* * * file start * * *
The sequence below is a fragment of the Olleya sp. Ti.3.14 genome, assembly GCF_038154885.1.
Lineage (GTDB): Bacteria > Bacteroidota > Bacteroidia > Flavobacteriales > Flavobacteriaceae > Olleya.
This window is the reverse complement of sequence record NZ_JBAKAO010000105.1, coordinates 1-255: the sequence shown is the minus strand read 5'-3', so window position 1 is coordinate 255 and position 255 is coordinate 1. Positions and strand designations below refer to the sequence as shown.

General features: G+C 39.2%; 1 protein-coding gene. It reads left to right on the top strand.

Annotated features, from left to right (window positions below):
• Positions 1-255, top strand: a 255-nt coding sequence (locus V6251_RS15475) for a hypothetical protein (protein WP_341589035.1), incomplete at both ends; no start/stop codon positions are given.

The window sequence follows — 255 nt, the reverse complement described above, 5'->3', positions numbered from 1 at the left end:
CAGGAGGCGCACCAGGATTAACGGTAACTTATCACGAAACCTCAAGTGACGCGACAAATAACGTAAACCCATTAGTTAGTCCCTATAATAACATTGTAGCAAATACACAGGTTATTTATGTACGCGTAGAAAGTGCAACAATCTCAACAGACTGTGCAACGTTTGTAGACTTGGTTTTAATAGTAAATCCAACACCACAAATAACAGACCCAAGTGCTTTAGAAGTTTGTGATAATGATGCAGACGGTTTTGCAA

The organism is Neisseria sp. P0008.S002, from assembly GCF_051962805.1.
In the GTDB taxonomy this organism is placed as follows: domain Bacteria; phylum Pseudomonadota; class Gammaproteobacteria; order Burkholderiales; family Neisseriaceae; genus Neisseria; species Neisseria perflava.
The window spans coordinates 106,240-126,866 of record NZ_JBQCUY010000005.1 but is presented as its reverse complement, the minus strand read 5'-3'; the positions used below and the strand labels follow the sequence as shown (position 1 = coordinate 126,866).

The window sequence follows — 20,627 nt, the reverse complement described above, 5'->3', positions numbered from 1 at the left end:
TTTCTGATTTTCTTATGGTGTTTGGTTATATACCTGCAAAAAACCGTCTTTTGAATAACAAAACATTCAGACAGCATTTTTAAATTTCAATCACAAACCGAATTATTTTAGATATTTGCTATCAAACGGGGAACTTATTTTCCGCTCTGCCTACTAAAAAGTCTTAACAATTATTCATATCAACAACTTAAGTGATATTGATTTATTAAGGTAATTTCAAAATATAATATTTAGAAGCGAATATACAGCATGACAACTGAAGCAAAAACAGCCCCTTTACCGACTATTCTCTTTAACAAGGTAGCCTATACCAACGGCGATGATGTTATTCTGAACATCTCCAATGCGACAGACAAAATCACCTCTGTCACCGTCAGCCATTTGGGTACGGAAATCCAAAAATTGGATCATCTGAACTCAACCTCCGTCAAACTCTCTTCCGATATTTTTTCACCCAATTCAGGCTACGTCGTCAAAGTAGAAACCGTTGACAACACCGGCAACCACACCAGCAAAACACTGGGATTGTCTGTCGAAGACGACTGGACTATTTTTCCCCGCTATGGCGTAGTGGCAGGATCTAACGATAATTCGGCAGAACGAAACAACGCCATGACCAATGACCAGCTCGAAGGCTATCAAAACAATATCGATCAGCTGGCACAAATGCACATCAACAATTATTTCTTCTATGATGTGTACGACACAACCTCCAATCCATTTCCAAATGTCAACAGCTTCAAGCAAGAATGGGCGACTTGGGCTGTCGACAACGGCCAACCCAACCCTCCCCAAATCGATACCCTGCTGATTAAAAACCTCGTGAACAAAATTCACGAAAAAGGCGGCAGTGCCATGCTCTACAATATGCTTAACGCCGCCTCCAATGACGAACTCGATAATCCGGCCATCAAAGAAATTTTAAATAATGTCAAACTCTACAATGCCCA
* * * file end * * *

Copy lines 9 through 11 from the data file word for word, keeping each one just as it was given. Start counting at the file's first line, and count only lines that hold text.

The organism is Neisseria sp. P0008.S002, from assembly GCF_051962805.1.
In the GTDB taxonomy this organism is placed as follows: domain Bacteria; phylum Pseudomonadota; class Gammaproteobacteria; order Burkholderiales; family Neisseriaceae; genus Neisseria; species Neisseria perflava.
The window spans coordinates 106,240-126,866 of record NZ_JBQCUY010000005.1 but is presented as its reverse complement, the minus strand read 5'-3'; the positions used below and the strand labels follow the sequence as shown (position 1 = coordinate 126,866).